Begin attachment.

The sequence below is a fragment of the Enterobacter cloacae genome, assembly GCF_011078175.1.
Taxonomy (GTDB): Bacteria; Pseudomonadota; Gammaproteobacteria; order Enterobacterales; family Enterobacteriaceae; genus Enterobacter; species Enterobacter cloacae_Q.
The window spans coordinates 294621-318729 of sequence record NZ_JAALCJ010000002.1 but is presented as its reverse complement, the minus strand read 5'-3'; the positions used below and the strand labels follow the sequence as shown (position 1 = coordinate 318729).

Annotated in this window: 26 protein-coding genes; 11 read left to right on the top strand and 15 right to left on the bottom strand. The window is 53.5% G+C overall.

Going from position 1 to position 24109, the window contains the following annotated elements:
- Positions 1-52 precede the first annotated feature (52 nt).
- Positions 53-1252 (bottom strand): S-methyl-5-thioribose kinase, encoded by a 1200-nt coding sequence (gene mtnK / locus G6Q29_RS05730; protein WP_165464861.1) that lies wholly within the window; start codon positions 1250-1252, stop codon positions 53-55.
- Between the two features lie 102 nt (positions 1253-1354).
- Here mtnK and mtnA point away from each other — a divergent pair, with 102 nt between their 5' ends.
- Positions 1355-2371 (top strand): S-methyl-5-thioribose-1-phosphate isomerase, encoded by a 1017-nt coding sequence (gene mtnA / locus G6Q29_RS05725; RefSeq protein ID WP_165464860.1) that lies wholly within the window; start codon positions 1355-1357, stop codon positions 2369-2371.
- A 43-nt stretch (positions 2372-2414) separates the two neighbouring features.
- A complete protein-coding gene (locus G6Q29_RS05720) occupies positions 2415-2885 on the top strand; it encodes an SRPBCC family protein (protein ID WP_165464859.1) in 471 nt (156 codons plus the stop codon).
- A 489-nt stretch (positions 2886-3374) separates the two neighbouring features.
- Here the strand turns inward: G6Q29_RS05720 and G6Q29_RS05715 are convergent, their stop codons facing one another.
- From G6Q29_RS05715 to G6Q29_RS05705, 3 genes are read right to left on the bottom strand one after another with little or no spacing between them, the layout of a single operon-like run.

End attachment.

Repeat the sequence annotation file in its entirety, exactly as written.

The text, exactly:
The sequence below is a fragment of the Enterobacter cloacae genome, assembly GCF_011078175.1.
Taxonomy (GTDB): Bacteria; Pseudomonadota; Gammaproteobacteria; order Enterobacterales; family Enterobacteriaceae; genus Enterobacter; species Enterobacter cloacae_Q.
The window spans coordinates 294621-318729 of sequence record NZ_JAALCJ010000002.1 but is presented as its reverse complement, the minus strand read 5'-3'; the positions used below and the strand labels follow the sequence as shown (position 1 = coordinate 318729).

Annotated in this window: 26 protein-coding genes; 11 read left to right on the top strand and 15 right to left on the bottom strand. The window is 53.5% G+C overall.

Going from position 1 to position 24109, the window contains the following annotated elements:
- Positions 1-52 precede the first annotated feature (52 nt).
- Positions 53-1252 (bottom strand): S-methyl-5-thioribose kinase, encoded by a 1200-nt coding sequence (gene mtnK / locus G6Q29_RS05730; protein WP_165464861.1) that lies wholly within the window; start codon positions 1250-1252, stop codon positions 53-55.
- Between the two features lie 102 nt (positions 1253-1354).
- Here mtnK and mtnA point away from each other — a divergent pair, with 102 nt between their 5' ends.
- Positions 1355-2371 (top strand): S-methyl-5-thioribose-1-phosphate isomerase, encoded by a 1017-nt coding sequence (gene mtnA / locus G6Q29_RS05725; RefSeq protein ID WP_165464860.1) that lies wholly within the window; start codon positions 1355-1357, stop codon positions 2369-2371.
- A 43-nt stretch (positions 2372-2414) separates the two neighbouring features.
- A complete protein-coding gene (locus G6Q29_RS05720) occupies positions 2415-2885 on the top strand; it encodes an SRPBCC family protein (protein ID WP_165464859.1) in 471 nt (156 codons plus the stop codon).
- A 489-nt stretch (positions 2886-3374) separates the two neighbouring features.
- Here the strand turns inward: G6Q29_RS05720 and G6Q29_RS05715 are convergent, their stop codons facing one another.
- From G6Q29_RS05715 to G6Q29_RS05705, 3 genes are read right to left on the bottom strand one after another with little or no spacing between them, the layout of a single operon-like run.